Freddie shot Thierry a mulish look, but nodded anyway. “Fine…though my God, aren’t you itching to? After you heard he’s the one giving it to Savage nowadays? I just—never mind, I just have all this energy now that the holidays are just about over. I’ll hit the gym and work it off.”

Which meant he’d be stopping in on underground clubs for slightly rougher things than scouting for new acts. There just wasn’t time for people in this business, Thierry thought. “Well, don’t give yourself any migraines, yes?”

“Thanks, Thierry,” Freddie said as he got up.

It didn’t escape Thierry that that wasn’t a real answer, but Freddie was moving rather quickly, and somebody else was trying to come in at the same time. Freddie stopped to have a friendly word, then twisted around and out the door as Robert came in, with a wonderful-smelling and slightly oily-looking bag in hand.

“Brazilian. It just opened last week and Kaká mentioned it this morning, and I thought we really needed to try it,” he said, smiling. Then he glanced over his shoulder. “You didn’t email, so I assumed lunch was still on…”

“Oh, don’t even speak it aloud. Just come in before somebody tells me it’s not.” Thierry came out from around the desk and shut the door while Bobby deposited his things about the office. Then Thierry turned, and Bobby was standing about a foot away, and…

…well, here was something that that book’s table of contents hadn’t covered. Normally Thierry would’ve walked over and greeted him. But a hug seemed a little odd and just smiling made him feel vaguely foolish, even if no one else was around. And he wasn’t sure exactly what would be too much; his standards of judgment for that were seriously skewed by his working environment compared to what it was in a less frenetic department at the label.

Bobby solved the problem by taking a step forward and turning his head towards Thierry as he reached to hang his coat on the hook on the back of the door. His mouth brushed Thierry’s, not exerting much pressure. Then he started to shift back and Thierry belatedly advanced. They both got a little more involved at that point, Bobby’s hands coming up to rest lightly on Thierry’s arms as Thierry hesitantly touched Bobby’s waist.

“Bad week coming up?” Bobby asked when they’d separated. He disengaged gracefully and politely ignored Thierry’s moment of uncertainty about how much to brush down his clothes. “Jens hasn’t sent me any loads of paperwork, but it’s the kind of breather that makes me feel like I should order my roof re-done.”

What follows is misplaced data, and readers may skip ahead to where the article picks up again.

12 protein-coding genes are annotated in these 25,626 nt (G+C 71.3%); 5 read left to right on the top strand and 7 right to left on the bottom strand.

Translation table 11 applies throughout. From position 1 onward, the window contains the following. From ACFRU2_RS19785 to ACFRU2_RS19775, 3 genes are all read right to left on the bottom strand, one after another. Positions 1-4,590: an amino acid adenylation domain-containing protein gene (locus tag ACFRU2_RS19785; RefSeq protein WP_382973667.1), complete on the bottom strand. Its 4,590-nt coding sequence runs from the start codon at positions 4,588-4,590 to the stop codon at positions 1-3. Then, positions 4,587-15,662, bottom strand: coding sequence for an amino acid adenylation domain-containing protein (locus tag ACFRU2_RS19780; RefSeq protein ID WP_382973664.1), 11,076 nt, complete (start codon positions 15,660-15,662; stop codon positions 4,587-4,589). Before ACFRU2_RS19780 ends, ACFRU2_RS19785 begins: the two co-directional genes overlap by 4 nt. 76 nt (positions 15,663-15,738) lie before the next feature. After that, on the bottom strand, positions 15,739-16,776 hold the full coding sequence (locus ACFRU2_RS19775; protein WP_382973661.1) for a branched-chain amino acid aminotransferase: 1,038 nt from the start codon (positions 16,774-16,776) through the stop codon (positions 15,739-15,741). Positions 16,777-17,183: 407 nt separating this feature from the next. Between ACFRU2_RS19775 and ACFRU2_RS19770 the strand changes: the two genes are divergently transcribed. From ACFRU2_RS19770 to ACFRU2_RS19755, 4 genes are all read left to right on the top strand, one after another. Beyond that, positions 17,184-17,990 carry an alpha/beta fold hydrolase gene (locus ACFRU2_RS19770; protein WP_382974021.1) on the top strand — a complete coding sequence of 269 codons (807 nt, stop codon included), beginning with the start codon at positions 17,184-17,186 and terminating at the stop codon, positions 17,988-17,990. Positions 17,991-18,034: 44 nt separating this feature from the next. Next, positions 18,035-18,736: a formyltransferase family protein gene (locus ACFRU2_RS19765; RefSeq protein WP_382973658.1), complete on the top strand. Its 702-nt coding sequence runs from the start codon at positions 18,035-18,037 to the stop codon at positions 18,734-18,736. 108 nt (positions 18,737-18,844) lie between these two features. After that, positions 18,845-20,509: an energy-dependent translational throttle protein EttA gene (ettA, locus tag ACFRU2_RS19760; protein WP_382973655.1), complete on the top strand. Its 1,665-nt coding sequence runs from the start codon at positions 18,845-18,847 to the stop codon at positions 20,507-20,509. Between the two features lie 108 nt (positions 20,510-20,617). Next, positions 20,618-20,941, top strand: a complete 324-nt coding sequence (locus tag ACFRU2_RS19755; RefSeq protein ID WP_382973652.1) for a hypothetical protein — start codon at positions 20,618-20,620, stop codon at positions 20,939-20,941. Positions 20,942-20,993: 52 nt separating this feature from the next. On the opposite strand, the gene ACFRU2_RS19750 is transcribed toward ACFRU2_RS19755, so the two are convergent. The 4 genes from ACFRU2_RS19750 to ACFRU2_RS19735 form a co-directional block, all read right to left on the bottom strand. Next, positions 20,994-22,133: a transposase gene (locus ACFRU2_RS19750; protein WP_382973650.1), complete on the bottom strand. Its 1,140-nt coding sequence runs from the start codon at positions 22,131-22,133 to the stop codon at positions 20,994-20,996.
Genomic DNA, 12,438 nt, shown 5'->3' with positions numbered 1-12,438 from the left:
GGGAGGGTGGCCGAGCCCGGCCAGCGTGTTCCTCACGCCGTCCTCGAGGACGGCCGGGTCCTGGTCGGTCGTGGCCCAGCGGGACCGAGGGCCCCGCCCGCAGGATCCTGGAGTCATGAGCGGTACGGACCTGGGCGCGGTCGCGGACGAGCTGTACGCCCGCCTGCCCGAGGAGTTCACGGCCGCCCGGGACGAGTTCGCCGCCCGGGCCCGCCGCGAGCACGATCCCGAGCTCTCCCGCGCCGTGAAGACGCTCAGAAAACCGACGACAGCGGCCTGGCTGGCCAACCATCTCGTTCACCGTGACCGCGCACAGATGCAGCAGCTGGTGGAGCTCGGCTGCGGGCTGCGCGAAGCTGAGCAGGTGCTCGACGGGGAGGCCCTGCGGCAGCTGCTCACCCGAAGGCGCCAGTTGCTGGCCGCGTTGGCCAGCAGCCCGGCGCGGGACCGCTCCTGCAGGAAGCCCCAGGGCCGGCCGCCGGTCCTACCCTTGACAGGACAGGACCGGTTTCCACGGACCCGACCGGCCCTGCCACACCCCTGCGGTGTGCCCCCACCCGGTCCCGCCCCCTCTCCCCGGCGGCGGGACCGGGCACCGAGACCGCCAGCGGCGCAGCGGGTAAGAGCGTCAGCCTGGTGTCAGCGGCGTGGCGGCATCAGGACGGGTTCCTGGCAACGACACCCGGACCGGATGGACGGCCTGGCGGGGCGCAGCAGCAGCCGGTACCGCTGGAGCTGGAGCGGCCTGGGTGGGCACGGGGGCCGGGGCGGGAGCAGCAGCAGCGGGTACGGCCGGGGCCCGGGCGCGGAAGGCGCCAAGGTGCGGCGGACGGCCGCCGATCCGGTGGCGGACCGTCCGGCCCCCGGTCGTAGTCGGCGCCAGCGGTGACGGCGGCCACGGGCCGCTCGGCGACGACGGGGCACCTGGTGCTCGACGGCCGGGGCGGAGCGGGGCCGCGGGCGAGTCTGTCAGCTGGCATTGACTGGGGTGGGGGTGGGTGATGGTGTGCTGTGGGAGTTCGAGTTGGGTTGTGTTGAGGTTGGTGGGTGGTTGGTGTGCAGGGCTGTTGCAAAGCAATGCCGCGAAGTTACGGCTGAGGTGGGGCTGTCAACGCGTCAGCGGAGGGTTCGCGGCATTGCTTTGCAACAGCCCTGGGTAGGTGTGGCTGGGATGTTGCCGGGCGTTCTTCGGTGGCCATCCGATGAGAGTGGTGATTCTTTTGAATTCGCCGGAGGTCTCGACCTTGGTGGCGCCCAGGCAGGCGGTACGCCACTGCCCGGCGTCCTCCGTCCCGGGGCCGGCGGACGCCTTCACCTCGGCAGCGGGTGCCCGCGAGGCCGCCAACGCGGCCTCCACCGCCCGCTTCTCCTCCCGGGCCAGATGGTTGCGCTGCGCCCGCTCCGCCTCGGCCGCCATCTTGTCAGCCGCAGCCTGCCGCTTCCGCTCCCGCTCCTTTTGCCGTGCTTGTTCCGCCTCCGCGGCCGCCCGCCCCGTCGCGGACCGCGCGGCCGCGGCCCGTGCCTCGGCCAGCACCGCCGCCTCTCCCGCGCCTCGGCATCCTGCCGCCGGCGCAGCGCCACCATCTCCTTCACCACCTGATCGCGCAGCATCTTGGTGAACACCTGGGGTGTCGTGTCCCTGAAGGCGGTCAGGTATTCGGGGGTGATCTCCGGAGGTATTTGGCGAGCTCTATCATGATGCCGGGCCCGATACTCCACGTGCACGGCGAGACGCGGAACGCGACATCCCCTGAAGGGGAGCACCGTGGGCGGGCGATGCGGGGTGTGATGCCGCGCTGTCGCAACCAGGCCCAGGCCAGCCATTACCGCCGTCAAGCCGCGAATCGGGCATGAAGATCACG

Thierry paused, then laughed. Not completely with strain. “Bad month. But I think it’s all in-office politicking. Kahn nearly tied us for profits last month and he’s been going around saying that he’s got some spectacular new act up his sleeves.”

“Hmmm.” Bobby unbuttoned his cuffs, then rolled up his sleeves before digging into the lunch-bag. He started hauling out cartons, each with a more delicious smell associated with it than the last. “No new contracts of that caliber have gone through Legal yet. If he does, it’s not on the book-books.”

He’d definitely stuttered there. With a sigh, Thierry came round to stand by Bobby and was not surprised to see he’d left his bag open with one thing in particular in prominent view. “That…I’m getting rid of it for Jens. A misunderstanding with a relative of his about a gift.”

“It does look a bit hefty to simply throw away,” Bobby said. Somehow sounding perfectly at ease about the observation, with no mockery or anything lurking in his voice. “I’m not sure you’ll find many people who’d want to take it here.”

“No…” Though now that Bobby was here, Thierry could think of one person, but he wasn’t sure about the ‘want’ part and didn’t want to risk being offensive. He put his hands on his hips and glared at the book a little, thinking he didn’t really need another complication, tiny as it was. “It…is it any good? Useful?”